Cheers, Kyle Merber
Kyle Merber brought humor, transparency and personality to the track and social media.
This is the CITIUS MAG Newsletter, a weekly round-up of the biggest stories in the running and track & field community with analysis and commentary by me, Chris Chavez. If you’ve been forwarded this email or stumbled upon a link online, you can sign up and subscribe here:
Yesterday was truly an ugly and stressful day for our country. It was awful and dismaying to see how the president incited violence and riled up a mob of domestic terrorists to storm the U.S. Capitol building. One woman was killed. Several other people were injured. Lots of damage was done to such a historic monument of our nation. However, after a few hours of seeking refuge and shelter, the Senate and House reconvened to certify Joe Biden and Kamala Harris’ victory and democracy was preserved. At the end of the day, the country is still very divided and the president should face consequences for the shameful insurrection that he caused. I’m still hopeful that we can move forward with better leaders. Even yesterday morning brought more optimism out of Georgia but there’s still more work to be done to repair the damage done.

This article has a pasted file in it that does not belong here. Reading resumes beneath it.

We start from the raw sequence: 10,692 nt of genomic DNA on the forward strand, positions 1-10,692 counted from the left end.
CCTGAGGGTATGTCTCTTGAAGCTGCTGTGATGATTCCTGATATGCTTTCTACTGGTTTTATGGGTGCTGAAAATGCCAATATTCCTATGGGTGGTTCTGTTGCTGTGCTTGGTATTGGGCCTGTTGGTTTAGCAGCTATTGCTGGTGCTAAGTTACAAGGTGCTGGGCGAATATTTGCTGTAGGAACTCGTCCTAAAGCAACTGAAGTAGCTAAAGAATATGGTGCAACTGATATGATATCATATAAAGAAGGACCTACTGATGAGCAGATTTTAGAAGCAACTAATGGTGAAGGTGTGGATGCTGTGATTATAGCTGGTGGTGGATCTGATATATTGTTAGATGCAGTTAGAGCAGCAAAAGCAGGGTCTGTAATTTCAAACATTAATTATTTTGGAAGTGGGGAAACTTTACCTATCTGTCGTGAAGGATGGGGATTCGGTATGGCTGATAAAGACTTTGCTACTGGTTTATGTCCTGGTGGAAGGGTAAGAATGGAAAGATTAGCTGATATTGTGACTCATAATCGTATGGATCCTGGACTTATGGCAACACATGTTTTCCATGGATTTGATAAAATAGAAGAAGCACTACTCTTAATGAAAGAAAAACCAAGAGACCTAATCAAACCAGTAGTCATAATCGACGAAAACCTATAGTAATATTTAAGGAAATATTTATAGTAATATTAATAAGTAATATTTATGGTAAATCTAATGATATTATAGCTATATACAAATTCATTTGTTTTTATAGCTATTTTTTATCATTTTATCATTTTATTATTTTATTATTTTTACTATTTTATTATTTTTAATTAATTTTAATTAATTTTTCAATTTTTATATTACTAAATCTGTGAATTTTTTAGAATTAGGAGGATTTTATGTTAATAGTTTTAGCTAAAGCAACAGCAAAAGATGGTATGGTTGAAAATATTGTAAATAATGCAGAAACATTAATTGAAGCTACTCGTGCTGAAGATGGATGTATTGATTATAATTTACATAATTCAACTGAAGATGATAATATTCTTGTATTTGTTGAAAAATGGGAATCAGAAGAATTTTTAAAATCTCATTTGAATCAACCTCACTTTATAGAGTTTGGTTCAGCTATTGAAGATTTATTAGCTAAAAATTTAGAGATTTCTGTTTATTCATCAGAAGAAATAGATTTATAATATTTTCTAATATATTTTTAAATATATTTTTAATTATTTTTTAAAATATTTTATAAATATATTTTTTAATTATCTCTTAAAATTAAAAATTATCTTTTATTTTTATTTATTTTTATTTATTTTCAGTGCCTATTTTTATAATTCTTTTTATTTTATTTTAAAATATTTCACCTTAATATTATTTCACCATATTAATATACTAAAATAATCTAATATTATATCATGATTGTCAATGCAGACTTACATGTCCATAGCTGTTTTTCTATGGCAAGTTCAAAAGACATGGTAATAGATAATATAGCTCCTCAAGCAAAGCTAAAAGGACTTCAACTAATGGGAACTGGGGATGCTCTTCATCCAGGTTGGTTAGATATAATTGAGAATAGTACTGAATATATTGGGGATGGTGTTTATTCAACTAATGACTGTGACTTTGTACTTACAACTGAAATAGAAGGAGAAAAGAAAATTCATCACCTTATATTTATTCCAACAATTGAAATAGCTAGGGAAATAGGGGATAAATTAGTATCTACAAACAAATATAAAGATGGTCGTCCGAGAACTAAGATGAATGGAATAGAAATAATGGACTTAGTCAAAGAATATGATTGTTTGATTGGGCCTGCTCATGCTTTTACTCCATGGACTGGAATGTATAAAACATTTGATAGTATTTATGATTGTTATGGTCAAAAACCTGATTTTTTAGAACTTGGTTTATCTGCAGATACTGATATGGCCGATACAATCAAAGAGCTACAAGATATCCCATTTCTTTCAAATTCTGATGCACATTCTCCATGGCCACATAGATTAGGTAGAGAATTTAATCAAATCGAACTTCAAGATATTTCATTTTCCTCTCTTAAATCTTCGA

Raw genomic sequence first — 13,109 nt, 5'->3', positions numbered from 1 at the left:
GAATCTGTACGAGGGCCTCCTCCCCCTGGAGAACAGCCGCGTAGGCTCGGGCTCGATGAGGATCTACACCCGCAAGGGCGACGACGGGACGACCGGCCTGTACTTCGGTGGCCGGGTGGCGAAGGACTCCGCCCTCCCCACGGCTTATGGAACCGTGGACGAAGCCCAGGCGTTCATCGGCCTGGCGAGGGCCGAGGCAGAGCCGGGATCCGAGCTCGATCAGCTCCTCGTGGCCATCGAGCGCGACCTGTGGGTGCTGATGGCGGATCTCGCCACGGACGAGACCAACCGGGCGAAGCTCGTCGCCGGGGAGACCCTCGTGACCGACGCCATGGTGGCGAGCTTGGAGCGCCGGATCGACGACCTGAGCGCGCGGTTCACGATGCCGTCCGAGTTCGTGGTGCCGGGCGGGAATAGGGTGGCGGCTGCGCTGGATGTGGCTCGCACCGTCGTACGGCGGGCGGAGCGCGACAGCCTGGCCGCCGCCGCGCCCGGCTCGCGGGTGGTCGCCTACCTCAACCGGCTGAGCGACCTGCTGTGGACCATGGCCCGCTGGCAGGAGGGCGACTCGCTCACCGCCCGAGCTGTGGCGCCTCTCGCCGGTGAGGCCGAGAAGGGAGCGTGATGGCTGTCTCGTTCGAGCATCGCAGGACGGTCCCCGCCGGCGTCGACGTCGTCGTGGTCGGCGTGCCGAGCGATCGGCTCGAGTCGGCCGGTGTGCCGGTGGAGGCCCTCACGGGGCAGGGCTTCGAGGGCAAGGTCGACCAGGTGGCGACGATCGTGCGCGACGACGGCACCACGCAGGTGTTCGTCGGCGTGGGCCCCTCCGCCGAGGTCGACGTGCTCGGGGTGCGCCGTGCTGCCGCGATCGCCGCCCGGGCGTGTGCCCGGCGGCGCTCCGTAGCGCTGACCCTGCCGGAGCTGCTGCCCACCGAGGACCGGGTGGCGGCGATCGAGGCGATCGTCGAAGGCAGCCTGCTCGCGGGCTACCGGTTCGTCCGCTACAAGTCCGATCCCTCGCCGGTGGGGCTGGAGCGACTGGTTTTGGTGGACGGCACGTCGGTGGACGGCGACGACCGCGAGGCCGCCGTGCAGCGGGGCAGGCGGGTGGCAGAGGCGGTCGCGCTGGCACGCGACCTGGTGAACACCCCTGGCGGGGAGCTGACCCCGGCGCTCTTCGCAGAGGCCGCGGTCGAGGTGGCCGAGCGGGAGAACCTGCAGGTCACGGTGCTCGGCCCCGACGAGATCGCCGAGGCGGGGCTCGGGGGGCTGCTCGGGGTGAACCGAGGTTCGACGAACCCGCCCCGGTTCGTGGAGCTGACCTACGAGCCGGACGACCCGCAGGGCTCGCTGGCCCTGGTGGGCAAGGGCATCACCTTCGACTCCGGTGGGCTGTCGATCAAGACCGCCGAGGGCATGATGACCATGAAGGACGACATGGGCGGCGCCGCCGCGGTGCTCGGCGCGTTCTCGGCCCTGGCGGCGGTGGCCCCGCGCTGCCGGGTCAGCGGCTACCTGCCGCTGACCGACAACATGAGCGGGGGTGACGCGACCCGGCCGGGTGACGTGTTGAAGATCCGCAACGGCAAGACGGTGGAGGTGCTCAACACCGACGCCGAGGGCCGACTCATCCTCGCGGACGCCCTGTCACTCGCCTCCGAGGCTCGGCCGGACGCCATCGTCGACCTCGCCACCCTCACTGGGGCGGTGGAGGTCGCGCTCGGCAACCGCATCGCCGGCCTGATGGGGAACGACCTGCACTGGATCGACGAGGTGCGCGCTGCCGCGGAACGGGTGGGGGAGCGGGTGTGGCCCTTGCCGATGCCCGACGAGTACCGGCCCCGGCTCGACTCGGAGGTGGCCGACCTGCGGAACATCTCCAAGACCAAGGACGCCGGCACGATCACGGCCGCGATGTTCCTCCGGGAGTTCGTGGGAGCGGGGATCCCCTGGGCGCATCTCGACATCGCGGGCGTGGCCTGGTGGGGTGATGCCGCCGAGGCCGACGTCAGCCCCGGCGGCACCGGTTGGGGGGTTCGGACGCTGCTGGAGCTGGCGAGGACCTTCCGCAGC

Keeping this week’s newsletter shorter than past editions...
Kyle Merber’s Next Chapter Begins
Kyle Merber, who has run for the New Jersey-New York Track Club since 2013, took to Instagram to announce that he’s not done running but he’s done getting paid for it.
“I don’t like to say I am retiring — Real runners don’t retire. I’m merely rearranging priorities,” he wrote.
As a professional, he has run 1:47.23 for 800 meters, 3:34.54 for 1,500 meters and 3:52.22 for the mile. His best showing at a U.S. outdoor championship was his sixth-place finish in 2015 at Hayward Field behind Matt Centrowitz, Robby Andrews, Leo Manzano, Ben Blankenship and Andrew Wheating (all guys who had made Olympic teams or went on to qualify in 2016.) His best race is maybe that 3:52.22 when he duked it out with Edward Cheserek at Boston University’s indoor track in February 2017.
Merber may not have world championship medals or Olympic team appearances on his resume (He is a world record holder in the distance medley relay from the 2015 IAAF World Relays) but there’s no doubt that he made an impact on the current generation of American distance running by bringing humor, transparency and personality to the track and social media. He’s arguably one of the funniest professionals to follow but also posted with honesty when things weren’t going so great in his attempted comebacks from a series of injuries.